The first truckload of aid leaves the charity’s headquarters in Cornwall, UK, today to begin its 3,000 mile journey and is expected to reach the Syrian border in around 10 days. If successful, this new aid ‘pipeline’ will see final distribution within Syria by implementing partner Hand in Hand for Syria. 

ShelterBox Response Team (SRT) member Max Hogg (UK) will be part of the team travelling to the area to oversee the shipment of vitally needed aid through the country into Syria:

"If the shipment is a success we may be able to establish a new route through which we can assist the Syrian people, who desperately need outside support. It feels amazing to set off on this deployment, with the thought that we might be establishing a new way to meet some of this need.

"The humanitarian crisis in the country is highly complex though. Part of our job here is to ensure that any aid we send into Syria gets to the people who need it most. It's difficult to achieve this in a war zone, especially as we can't actually enter Syria itself. We're lucky to be working with partners who will help to ensure that the aid gets to those most vulnerable. However, the reality is that we will be operating on the border of a country at war with itself. We're anticipating a tiring and at times arduous deployment, keeping both ourselves and donor's aid safe."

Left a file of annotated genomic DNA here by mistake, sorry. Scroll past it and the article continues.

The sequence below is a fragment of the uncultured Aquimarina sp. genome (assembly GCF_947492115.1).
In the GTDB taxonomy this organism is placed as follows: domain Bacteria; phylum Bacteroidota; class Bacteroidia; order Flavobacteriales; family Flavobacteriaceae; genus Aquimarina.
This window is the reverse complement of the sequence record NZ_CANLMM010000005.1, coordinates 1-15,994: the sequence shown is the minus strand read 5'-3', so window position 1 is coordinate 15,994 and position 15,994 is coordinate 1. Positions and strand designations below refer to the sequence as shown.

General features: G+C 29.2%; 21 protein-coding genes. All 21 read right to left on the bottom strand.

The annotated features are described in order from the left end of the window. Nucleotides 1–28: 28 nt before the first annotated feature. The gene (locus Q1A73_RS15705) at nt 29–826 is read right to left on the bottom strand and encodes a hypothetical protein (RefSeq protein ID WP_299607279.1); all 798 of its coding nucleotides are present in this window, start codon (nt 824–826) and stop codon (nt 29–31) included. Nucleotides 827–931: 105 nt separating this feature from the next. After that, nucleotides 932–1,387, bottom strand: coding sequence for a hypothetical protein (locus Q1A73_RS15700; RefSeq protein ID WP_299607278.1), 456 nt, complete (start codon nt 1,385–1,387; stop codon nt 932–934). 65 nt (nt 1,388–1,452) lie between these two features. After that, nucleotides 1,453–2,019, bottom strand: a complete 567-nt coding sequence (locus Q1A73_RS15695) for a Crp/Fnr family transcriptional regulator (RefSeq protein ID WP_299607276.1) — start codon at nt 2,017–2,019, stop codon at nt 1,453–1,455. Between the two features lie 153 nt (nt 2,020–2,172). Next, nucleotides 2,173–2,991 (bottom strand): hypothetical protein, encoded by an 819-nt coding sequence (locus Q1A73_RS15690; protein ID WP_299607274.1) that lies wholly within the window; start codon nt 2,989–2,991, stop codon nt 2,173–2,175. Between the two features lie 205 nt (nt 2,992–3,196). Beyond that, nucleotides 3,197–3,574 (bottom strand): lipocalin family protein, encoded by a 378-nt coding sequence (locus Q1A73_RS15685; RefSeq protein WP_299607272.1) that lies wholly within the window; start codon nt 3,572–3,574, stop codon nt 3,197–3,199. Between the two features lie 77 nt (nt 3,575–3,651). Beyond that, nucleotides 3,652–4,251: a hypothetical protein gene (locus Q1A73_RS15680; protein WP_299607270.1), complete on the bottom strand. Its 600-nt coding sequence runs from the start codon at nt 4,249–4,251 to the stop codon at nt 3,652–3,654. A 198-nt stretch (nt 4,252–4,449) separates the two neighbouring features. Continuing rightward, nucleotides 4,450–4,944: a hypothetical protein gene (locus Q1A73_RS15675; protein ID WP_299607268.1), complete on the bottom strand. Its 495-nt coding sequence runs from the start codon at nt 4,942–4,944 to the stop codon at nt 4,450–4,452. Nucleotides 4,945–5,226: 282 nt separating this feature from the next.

ShelterBox’s Chief Executive Officer Alison Wallace added, "ShelterBox has been responding to the Syrian conflict since the beginning of 2012, during which time the country has descended ever further into conflict. We have already been very successful in reaching thousands of refugees, despite the challenges of a very complex and dynamic situation." 

At the end of 2012 ShelterBox succeeded in placing winter kits containing blankets, groundsheets and water carriers for 710 families at the Al-Salameh camp near the Turkish border just inside Syria. On that occasion they worked with humanitarian organization Solidarités International. 

"But we were always ambitious to get consignments even further into Syria," added Alison. "Now it looks like we might have found a safe and effective corridor. We wish everyone well on this journey, as we know thousands of people are waiting anxiously for the help we can bring."  back